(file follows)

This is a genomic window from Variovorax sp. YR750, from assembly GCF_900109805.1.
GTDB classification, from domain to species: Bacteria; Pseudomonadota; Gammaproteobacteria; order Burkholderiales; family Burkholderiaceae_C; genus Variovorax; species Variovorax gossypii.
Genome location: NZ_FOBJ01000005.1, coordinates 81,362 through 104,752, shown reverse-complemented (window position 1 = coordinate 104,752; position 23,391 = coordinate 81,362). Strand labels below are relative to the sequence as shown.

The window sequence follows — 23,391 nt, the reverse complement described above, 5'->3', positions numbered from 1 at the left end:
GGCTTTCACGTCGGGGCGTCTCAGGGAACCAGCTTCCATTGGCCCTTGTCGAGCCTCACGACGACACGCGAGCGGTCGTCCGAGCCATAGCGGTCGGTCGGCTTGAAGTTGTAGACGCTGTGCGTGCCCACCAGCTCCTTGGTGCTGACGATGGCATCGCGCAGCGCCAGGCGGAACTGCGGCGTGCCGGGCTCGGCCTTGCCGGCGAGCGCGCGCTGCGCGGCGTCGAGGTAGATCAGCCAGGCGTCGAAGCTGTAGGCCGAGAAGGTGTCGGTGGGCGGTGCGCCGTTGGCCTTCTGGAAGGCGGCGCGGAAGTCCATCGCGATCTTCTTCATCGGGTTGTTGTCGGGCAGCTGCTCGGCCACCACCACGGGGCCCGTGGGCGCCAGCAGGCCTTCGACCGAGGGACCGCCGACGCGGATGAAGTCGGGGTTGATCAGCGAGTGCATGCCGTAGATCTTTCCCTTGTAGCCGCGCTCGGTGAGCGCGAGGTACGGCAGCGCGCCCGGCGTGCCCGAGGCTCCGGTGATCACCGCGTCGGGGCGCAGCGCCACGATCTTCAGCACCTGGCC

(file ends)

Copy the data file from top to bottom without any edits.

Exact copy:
This is a genomic window from Variovorax sp. YR750, from assembly GCF_900109805.1.
GTDB classification, from domain to species: Bacteria; Pseudomonadota; Gammaproteobacteria; order Burkholderiales; family Burkholderiaceae_C; genus Variovorax; species Variovorax gossypii.
Genome location: NZ_FOBJ01000005.1, coordinates 81,362 through 104,752, shown reverse-complemented (window position 1 = coordinate 104,752; position 23,391 = coordinate 81,362). Strand labels below are relative to the sequence as shown.

The window sequence follows — 23,391 nt, the reverse complement described above, 5'->3', positions numbered from 1 at the left end:
GGCTTTCACGTCGGGGCGTCTCAGGGAACCAGCTTCCATTGGCCCTTGTCGAGCCTCACGACGACACGCGAGCGGTCGTCCGAGCCATAGCGGTCGGTCGGCTTGAAGTTGTAGACGCTGTGCGTGCCCACCAGCTCCTTGGTGCTGACGATGGCATCGCGCAGCGCCAGGCGGAACTGCGGCGTGCCGGGCTCGGCCTTGCCGGCGAGCGCGCGCTGCGCGGCGTCGAGGTAGATCAGCCAGGCGTCGAAGCTGTAGGCCGAGAAGGTGTCGGTGGGCGGTGCGCCGTTGGCCTTCTGGAAGGCGGCGCGGAAGTCCATCGCGATCTTCTTCATCGGGTTGTTGTCGGGCAGCTGCTCGGCCACCACCACGGGGCCCGTGGGCGCCAGCAGGCCTTCGACCGAGGGACCGCCGACGCGGATGAAGTCGGGGTTGATCAGCGAGTGCATGCCGTAGATCTTTCCCTTGTAGCCGCGCTCGGTGAGCGCGAGGTACGGCAGCGCGCCCGGCGTGCCCGAGGCTCCGGTGATCACCGCGTCGGGGCGCAGCGCCACGATCTTCAGCACCTGGCC